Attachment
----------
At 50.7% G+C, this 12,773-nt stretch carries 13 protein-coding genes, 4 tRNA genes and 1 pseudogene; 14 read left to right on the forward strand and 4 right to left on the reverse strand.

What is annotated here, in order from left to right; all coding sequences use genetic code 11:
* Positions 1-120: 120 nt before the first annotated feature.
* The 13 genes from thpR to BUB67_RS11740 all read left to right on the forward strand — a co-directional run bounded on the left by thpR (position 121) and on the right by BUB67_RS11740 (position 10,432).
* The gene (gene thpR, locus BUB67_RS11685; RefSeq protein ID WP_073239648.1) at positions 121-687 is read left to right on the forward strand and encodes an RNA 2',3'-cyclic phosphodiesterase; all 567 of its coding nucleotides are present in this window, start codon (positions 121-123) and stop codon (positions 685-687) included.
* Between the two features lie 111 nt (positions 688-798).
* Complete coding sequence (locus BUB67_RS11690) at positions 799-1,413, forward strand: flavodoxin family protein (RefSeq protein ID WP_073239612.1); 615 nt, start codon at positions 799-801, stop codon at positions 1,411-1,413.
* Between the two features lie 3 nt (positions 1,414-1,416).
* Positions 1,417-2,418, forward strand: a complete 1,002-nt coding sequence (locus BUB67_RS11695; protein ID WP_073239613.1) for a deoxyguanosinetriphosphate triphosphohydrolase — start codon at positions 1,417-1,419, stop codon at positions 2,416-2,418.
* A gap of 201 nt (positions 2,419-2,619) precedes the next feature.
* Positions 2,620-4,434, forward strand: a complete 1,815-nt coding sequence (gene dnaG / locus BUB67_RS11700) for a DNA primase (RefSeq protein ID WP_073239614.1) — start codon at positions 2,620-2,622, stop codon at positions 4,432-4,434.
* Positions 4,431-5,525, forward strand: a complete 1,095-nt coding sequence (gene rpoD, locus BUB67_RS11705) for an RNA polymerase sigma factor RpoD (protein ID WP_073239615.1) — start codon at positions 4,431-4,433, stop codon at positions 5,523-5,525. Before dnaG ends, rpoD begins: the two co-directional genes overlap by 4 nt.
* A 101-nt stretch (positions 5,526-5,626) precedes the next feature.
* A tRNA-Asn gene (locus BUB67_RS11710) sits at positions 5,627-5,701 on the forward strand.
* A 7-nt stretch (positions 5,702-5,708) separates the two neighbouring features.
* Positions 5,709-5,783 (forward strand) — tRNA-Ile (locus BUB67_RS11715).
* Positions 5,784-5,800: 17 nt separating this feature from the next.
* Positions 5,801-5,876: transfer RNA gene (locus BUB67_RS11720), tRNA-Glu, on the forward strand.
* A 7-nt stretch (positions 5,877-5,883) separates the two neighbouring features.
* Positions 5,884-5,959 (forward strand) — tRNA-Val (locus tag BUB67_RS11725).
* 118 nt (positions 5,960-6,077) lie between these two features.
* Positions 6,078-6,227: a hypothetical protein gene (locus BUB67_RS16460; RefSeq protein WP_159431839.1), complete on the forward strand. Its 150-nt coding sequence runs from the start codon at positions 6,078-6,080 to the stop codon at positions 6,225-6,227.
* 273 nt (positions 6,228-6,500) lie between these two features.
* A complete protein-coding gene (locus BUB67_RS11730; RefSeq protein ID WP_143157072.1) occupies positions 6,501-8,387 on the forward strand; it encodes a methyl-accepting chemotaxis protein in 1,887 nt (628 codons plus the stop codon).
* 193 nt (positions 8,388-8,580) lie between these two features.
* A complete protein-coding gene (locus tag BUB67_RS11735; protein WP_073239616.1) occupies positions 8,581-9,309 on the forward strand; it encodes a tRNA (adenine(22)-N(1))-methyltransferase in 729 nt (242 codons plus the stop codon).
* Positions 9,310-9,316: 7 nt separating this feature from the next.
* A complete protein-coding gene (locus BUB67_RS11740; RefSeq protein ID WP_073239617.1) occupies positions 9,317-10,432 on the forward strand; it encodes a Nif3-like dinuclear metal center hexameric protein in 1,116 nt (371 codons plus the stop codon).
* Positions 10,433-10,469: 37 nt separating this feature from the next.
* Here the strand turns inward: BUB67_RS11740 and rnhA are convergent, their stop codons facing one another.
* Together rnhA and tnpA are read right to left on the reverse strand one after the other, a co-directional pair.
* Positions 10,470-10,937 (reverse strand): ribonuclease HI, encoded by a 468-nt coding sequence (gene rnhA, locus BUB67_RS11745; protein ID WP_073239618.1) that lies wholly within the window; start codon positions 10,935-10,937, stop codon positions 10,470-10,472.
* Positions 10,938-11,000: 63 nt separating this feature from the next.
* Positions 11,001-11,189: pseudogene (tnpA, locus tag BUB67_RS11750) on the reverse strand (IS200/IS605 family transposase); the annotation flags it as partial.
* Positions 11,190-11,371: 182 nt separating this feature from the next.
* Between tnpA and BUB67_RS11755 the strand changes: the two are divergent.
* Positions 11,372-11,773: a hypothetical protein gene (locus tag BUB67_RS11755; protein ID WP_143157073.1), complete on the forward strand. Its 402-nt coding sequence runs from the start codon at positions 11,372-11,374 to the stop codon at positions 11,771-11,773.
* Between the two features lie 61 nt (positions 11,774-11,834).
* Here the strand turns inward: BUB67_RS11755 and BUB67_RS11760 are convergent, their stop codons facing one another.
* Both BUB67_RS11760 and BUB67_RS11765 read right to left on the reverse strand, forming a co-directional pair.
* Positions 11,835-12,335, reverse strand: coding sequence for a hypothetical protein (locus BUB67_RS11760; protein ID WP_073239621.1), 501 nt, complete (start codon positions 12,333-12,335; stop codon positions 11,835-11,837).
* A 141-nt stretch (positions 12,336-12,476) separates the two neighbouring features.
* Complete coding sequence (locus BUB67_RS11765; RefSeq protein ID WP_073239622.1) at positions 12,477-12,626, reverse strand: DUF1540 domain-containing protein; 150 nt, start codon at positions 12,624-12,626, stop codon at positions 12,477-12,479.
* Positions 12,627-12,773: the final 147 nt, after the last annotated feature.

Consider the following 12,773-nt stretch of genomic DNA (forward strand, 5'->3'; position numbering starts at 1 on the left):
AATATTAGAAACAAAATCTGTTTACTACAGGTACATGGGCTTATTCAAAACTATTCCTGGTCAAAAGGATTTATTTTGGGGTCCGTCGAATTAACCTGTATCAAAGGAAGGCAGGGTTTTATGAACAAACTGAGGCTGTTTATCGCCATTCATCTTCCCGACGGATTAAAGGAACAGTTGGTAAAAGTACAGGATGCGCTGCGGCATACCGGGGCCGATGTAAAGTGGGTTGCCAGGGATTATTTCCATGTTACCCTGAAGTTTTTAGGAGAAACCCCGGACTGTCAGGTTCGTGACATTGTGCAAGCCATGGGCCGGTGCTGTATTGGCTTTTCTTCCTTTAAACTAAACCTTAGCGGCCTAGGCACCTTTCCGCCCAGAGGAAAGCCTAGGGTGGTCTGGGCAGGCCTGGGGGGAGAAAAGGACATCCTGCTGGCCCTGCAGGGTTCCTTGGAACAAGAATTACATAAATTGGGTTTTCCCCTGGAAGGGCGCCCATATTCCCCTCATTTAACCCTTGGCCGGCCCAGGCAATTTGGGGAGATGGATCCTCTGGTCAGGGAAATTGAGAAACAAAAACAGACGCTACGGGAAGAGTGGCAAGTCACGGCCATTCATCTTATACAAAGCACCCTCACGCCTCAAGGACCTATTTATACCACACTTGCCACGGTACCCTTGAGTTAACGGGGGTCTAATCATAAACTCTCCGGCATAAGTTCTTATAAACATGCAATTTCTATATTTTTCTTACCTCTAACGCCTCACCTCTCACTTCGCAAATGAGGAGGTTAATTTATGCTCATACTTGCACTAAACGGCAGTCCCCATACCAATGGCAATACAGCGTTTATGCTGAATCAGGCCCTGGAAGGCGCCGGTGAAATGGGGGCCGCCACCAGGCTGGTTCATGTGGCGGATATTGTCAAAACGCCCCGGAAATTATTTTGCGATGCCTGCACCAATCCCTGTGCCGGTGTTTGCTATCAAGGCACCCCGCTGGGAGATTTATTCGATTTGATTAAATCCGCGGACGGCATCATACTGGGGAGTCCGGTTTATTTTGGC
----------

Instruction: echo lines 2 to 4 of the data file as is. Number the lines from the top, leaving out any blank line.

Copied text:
What is annotated here, in order from left to right; all coding sequences use genetic code 11:
* Positions 1-120: 120 nt before the first annotated feature.
* The 13 genes from thpR to BUB67_RS11740 all read left to right on the forward strand — a co-directional run bounded on the left by thpR (position 121) and on the right by BUB67_RS11740 (position 10,432).